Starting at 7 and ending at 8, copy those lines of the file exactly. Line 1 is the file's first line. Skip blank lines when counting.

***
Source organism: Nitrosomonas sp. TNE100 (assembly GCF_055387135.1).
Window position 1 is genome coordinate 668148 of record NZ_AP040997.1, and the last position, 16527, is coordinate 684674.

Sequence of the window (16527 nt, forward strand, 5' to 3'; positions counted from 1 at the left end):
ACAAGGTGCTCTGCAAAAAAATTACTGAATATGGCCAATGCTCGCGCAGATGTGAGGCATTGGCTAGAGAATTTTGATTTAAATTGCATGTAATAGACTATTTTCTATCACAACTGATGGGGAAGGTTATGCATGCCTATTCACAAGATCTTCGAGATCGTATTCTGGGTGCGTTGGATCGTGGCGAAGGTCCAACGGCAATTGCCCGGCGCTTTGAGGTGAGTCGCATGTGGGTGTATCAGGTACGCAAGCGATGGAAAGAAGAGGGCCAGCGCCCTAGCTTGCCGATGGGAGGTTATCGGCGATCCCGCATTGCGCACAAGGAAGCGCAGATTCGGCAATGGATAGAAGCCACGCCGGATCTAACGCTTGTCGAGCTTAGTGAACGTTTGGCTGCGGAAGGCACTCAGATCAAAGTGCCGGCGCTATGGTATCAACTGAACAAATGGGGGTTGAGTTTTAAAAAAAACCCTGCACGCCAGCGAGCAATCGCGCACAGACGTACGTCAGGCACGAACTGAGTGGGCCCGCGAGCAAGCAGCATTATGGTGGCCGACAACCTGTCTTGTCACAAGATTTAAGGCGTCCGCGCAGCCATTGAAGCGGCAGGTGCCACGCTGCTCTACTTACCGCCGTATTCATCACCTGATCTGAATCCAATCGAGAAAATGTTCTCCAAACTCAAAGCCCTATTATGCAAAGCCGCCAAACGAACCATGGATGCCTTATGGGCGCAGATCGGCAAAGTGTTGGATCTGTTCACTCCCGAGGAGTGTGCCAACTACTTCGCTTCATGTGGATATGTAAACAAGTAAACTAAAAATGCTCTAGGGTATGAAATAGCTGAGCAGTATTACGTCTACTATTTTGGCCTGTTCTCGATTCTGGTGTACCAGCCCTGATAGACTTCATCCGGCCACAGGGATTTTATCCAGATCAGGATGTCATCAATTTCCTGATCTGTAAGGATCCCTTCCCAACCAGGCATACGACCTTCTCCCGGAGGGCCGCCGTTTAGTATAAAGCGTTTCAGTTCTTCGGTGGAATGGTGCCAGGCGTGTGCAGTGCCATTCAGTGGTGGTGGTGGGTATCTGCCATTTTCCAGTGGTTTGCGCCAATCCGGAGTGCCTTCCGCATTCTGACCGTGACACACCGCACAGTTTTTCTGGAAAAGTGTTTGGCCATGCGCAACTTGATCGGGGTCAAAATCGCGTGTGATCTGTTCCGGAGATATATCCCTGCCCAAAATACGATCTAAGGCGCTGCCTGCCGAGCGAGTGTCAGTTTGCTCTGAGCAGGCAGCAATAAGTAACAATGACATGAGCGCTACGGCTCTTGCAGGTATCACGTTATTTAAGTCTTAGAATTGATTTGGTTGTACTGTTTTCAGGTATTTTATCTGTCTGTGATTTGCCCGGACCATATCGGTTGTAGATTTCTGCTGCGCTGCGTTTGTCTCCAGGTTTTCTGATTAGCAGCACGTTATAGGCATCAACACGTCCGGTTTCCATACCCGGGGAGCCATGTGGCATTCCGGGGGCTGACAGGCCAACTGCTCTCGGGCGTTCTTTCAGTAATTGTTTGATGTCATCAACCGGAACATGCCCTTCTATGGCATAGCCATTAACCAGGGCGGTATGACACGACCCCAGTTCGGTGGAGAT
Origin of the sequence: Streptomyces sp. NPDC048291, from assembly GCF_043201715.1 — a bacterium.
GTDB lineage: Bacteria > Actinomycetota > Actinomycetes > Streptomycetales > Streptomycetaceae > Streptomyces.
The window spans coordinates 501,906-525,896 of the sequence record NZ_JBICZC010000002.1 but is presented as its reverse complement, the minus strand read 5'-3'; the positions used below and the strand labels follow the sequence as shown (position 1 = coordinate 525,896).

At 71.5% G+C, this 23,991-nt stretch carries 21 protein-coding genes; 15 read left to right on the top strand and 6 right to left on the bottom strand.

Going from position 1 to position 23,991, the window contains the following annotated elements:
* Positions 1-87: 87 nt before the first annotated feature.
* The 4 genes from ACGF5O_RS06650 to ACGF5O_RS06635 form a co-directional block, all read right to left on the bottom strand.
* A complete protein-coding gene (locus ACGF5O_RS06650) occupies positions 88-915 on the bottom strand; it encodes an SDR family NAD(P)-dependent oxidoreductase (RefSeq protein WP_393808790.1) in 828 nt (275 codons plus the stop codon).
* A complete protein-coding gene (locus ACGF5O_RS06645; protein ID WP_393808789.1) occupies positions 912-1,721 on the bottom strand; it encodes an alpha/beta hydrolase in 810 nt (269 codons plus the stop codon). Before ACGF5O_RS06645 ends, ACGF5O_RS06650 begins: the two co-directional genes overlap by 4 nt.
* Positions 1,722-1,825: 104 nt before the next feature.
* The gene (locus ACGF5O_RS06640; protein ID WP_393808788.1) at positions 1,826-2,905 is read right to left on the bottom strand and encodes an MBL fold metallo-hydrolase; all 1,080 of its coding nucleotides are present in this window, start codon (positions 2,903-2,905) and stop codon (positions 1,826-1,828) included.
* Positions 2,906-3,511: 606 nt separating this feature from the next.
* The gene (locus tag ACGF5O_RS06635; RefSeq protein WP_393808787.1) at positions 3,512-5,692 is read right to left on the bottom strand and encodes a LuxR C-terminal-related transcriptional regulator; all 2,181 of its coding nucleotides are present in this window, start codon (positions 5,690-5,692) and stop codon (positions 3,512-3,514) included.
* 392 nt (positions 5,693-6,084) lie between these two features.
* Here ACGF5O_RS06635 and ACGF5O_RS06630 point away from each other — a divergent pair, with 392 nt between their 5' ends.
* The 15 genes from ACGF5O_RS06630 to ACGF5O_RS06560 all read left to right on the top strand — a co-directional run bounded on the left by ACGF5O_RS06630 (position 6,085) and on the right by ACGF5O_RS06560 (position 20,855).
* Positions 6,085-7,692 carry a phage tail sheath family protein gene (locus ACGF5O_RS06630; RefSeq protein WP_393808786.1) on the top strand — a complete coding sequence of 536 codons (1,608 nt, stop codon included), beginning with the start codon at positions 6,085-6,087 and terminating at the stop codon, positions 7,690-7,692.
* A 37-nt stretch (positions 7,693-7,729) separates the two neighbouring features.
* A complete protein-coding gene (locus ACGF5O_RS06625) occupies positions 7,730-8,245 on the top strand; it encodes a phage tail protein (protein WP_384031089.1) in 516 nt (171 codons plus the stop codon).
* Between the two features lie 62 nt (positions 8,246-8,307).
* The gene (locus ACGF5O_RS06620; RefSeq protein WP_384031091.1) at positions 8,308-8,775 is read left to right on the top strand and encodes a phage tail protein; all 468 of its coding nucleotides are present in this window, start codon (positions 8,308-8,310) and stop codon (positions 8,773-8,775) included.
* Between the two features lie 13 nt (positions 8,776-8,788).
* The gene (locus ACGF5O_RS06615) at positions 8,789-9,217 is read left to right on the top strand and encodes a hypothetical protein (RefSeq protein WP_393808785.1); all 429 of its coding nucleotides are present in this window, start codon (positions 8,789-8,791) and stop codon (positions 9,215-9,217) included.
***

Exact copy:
The window spans coordinates 501,906-525,896 of the sequence record NZ_JBICZC010000002.1 but is presented as its reverse complement, the minus strand read 5'-3'; the positions used below and the strand labels follow the sequence as shown (position 1 = coordinate 525,896).

At 71.5% G+C, this 23,991-nt stretch carries 21 protein-coding genes; 15 read left to right on the top strand and 6 right to left on the bottom strand.